BTW this [b]is[/b] an interesting book for any whose science is better than mine.

[b][size=xxsmall][color=660000]Its unbelievable how stupid some intelligent folk can be. A good illustration of "The fool says in his heart, 'There is no God'"

A good creationist website is

I became a Christian when studying Biological sciences. At first it didn't occur to me to question Evolution. Then someone challenged me, how I could believe that if I was a Christian.

I was furious! But then started thinking, "Why am I so angry if its only a theory? I must have been brainwashed!"

What a liberation that was! Suddenly the many flaws in the Evolutionary concept, and therefore in the "science" that springs from it, began to be clear.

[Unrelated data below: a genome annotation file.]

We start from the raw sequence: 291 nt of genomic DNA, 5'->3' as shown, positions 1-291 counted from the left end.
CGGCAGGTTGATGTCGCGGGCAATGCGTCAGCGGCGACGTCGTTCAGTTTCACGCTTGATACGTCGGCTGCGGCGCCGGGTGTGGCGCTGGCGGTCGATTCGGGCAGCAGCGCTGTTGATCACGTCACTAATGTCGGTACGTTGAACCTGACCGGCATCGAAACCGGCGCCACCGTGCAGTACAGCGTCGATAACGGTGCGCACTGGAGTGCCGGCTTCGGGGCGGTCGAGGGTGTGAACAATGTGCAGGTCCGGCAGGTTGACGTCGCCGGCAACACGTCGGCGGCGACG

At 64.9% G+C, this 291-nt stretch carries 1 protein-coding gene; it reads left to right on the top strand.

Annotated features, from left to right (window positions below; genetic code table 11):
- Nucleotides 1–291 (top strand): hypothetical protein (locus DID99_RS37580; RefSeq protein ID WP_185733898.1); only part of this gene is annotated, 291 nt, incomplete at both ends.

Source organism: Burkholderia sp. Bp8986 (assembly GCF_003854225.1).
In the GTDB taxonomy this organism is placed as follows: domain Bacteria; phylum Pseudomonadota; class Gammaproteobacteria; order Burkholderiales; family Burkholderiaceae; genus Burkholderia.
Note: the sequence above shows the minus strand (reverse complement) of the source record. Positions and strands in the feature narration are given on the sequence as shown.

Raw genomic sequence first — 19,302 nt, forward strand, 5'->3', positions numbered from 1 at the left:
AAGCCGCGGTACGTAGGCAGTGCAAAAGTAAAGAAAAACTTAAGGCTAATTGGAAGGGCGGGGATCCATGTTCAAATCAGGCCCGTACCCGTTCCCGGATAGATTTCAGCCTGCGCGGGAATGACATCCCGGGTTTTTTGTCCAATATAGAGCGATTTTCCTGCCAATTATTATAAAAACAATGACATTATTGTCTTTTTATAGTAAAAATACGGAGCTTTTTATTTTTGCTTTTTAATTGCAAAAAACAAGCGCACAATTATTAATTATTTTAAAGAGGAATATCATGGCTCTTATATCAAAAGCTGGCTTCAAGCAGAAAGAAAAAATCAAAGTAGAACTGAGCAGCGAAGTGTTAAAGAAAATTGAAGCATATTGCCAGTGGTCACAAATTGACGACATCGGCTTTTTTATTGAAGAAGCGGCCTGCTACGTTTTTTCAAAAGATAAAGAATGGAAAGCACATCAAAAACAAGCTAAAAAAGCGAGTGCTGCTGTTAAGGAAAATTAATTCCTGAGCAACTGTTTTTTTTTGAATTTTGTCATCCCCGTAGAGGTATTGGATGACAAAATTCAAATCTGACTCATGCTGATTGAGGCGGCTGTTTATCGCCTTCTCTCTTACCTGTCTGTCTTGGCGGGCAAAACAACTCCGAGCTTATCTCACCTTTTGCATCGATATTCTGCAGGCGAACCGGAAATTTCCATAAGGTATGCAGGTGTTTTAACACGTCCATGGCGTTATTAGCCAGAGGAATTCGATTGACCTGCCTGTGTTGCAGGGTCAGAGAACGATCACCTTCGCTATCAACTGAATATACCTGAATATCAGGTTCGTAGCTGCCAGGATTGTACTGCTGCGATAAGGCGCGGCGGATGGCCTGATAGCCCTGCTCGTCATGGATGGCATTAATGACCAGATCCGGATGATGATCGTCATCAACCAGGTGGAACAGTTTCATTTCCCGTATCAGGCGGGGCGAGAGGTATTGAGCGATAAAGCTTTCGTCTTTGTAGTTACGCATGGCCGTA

Although, sadly, I have recently realised that there are true, born-again Christians who are scientists, or at least know something about science, yet still believe in Evolution (with the proviso that God created the processes by which it came about).

How thay can I don't know


 2007/2/2 15:38

 Re: Stupid scientists


LittleGift wrote:

Its unbelievable how stupid some intelligent folk can be. A good illustration of "The fool says in his heart, 'There is no God'"

[b][color=660000]One of my lecturers in those days was talking about the "origin of life". He described how the wind MIGHT have whipped up the "primitive" sea, and caused tiny spherical bodies called "coacerates" (spelling?) to form; which "COULD" have been the precursors of living cells.He innocently remarked, "There must have been some almighty winds in those days".

He didn't have a clue how near the truth he'd got - by accident.

I sat blissfully meditating on Genesis 1, when THE Almighty Wind, the Spirit of God, (could be translated "a mighty rushing wind") moved on the face of the waters...

...OH! Just noticed the connection with Acts 2! WOW!!!


 2007/2/2 15:59

Joined: 2006/7/28
Posts: 144
Ann Arbor, MI